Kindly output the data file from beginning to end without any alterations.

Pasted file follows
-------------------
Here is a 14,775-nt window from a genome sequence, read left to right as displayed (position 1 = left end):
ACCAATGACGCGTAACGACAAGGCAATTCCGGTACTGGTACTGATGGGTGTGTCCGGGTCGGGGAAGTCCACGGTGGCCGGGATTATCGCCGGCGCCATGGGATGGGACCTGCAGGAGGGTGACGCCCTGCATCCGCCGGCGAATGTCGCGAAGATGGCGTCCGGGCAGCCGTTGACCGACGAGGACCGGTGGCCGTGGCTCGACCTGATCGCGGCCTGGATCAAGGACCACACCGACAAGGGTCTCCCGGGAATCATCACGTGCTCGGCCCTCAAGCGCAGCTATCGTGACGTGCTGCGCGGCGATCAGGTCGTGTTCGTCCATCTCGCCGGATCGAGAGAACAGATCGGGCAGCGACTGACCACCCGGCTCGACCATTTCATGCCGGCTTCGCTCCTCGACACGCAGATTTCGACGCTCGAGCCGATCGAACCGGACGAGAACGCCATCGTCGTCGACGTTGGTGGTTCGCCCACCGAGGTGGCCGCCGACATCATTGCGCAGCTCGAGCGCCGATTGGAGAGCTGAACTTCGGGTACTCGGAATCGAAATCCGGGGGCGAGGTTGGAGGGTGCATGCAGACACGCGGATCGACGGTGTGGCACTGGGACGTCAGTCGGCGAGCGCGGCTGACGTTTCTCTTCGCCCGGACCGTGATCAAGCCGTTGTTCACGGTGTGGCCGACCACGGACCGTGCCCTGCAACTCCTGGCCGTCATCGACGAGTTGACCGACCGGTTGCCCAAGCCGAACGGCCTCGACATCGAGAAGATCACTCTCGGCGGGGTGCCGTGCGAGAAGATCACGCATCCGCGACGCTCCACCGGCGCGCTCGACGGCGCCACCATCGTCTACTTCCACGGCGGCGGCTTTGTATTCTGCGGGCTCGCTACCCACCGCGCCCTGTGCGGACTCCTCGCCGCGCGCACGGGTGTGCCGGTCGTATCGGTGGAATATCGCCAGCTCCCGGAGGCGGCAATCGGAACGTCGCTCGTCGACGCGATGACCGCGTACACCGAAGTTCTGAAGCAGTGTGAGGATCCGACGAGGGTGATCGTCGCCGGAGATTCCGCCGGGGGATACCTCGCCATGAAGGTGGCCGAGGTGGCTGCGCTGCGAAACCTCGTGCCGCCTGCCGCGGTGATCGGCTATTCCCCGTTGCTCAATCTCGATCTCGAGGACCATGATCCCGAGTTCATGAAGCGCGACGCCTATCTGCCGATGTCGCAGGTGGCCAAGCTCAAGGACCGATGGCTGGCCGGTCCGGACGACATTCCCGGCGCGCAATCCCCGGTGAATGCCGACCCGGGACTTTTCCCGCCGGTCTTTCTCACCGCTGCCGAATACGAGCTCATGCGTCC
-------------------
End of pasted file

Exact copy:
Here is a 14,775-nt window from a genome sequence, read left to right as displayed (position 1 = left end):
ACCAATGACGCGTAACGACAAGGCAATTCCGGTACTGGTACTGATGGGTGTGTCCGGGTCGGGGAAGTCCACGGTGGCCGGGATTATCGCCGGCGCCATGGGATGGGACCTGCAGGAGGGTGACGCCCTGCATCCGCCGGCGAATGTCGCGAAGATGGCGTCCGGGCAGCCGTTGACCGACGAGGACCGGTGGCCGTGGCTCGACCTGATCGCGGCCTGGATCAAGGACCACACCGACAAGGGTCTCCCGGGAATCATCACGTGCTCGGCCCTCAAGCGCAGCTATCGTGACGTGCTGCGCGGCGATCAGGTCGTGTTCGTCCATCTCGCCGGATCGAGAGAACAGATCGGGCAGCGACTGACCACCCGGCTCGACCATTTCATGCCGGCTTCGCTCCTCGACACGCAGATTTCGACGCTCGAGCCGATCGAACCGGACGAGAACGCCATCGTCGTCGACGTTGGTGGTTCGCCCACCGAGGTGGCCGCCGACATCATTGCGCAGCTCGAGCGCCGATTGGAGAGCTGAACTTCGGGTACTCGGAATCGAAATCCGGGGGCGAGGTTGGAGGGTGCATGCAGACACGCGGATCGACGGTGTGGCACTGGGACGTCAGTCGGCGAGCGCGGCTGACGTTTCTCTTCGCCCGGACCGTGATCAAGCCGTTGTTCACGGTGTGGCCGACCACGGACCGTGCCCTGCAACTCCTGGCCGTCATCGACGAGTTGACCGACCGGTTGCCCAAGCCGAACGGCCTCGACATCGAGAAGATCACTCTCGGCGGGGTGCCGTGCGAGAAGATCACGCATCCGCGACGCTCCACCGGCGCGCTCGACGGCGCCACCATCGTCTACTTCCACGGCGGCGGCTTTGTATTCTGCGGGCTCGCTACCCACCGCGCCCTGTGCGGACTCCTCGCCGCGCGCACGGGTGTGCCGGTCGTATCGGTGGAATATCGCCAGCTCCCGGAGGCGGCAATCGGAACGTCGCTCGTCGACGCGATGACCGCGTACACCGAAGTTCTGAAGCAGTGTGAGGATCCGACGAGGGTGATCGTCGCCGGAGATTCCGCCGGGGGATACCTCGCCATGAAGGTGGCCGAGGTGGCTGCGCTGCGAAACCTCGTGCCGCCTGCCGCGGTGATCGGCTATTCCCCGTTGCTCAATCTCGATCTCGAGGACCATGATCCCGAGTTCATGAAGCGCGACGCCTATCTGCCGATGTCGCAGGTGGCCAAGCTCAAGGACCGATGGCTGGCCGGTCCGGACGACATTCCCGGCGCGCAATCCCCGGTGAATGCCGACCCGGGACTTTTCCCGCCGGTCTTTCTCACCGCTGCCGAATACGAGCTCATGCGTCC